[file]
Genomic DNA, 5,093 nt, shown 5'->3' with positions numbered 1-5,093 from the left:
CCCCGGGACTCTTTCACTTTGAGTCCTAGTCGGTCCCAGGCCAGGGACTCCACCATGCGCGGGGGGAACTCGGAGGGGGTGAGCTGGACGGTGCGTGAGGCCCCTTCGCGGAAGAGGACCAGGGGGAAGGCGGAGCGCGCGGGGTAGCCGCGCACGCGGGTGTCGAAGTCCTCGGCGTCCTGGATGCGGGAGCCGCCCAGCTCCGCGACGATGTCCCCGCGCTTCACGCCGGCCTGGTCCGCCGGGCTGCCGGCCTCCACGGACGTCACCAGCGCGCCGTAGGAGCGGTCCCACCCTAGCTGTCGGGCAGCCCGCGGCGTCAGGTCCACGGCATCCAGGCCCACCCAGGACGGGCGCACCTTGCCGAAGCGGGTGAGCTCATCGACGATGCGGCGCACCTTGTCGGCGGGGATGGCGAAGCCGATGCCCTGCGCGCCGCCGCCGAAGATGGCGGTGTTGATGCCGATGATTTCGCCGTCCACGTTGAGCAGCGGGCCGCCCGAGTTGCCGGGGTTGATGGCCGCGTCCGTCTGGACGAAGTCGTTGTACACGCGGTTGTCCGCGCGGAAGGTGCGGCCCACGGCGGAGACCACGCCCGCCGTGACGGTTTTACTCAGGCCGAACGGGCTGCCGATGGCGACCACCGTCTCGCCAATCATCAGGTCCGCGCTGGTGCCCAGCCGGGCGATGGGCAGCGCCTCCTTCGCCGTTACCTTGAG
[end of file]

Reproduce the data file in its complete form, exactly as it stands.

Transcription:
Genomic DNA, 5,093 nt, shown 5'->3' with positions numbered 1-5,093 from the left:
CCCCGGGACTCTTTCACTTTGAGTCCTAGTCGGTCCCAGGCCAGGGACTCCACCATGCGCGGGGGGAACTCGGAGGGGGTGAGCTGGACGGTGCGTGAGGCCCCTTCGCGGAAGAGGACCAGGGGGAAGGCGGAGCGCGCGGGGTAGCCGCGCACGCGGGTGTCGAAGTCCTCGGCGTCCTGGATGCGGGAGCCGCCCAGCTCCGCGACGATGTCCCCGCGCTTCACGCCGGCCTGGTCCGCCGGGCTGCCGGCCTCCACGGACGTCACCAGCGCGCCGTAGGAGCGGTCCCACCCTAGCTGTCGGGCAGCCCGCGGCGTCAGGTCCACGGCATCCAGGCCCACCCAGGACGGGCGCACCTTGCCGAAGCGGGTGAGCTCATCGACGATGCGGCGCACCTTGTCGGCGGGGATGGCGAAGCCGATGCCCTGCGCGCCGCCGCCGAAGATGGCGGTGTTGATGCCGATGATTTCGCCGTCCACGTTGAGCAGCGGGCCGCCCGAGTTGCCGGGGTTGATGGCCGCGTCCGTCTGGACGAAGTCGTTGTACACGCGGTTGTCCGCGCGGAAGGTGCGGCCCACGGCGGAGACCACGCCCGCCGTGACGGTTTTACTCAGGCCGAACGGGCTGCCGATGGCGACCACCGTCTCGCCAATCATCAGGTCCGCGCTGGTGCCCAGCCGGGCGATGGGCAGCGCCTCCTTCGCCGTTACCTTGAG